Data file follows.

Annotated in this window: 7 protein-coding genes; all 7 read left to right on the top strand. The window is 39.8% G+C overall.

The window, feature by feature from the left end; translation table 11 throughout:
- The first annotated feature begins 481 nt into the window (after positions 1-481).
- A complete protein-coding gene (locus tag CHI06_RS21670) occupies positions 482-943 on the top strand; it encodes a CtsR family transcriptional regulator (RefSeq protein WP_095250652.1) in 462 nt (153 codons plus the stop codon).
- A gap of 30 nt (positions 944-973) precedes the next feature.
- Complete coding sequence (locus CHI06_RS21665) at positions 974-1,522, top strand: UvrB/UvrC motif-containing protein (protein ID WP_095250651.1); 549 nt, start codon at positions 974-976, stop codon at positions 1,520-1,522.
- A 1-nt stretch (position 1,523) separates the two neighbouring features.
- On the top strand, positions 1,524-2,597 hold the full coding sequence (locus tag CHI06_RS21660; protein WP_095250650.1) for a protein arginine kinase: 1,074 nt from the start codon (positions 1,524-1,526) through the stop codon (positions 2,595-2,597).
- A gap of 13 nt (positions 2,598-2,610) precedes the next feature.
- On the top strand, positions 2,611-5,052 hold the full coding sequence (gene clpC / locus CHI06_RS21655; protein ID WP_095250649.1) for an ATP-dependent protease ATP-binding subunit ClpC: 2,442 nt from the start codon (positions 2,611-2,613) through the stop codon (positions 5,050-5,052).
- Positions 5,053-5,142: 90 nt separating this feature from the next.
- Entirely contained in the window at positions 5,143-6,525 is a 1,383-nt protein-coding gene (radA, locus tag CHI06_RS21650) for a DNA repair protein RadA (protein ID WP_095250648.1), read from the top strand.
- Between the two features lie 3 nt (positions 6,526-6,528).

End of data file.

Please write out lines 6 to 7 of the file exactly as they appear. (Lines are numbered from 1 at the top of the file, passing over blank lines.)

- Complete coding sequence (locus CHI06_RS21665) at positions 974-1,522, top strand: UvrB/UvrC motif-containing protein (protein ID WP_095250651.1); 549 nt, start codon at positions 974-976, stop codon at positions 1,520-1,522.
- A 1-nt stretch (position 1,523) separates the two neighbouring features.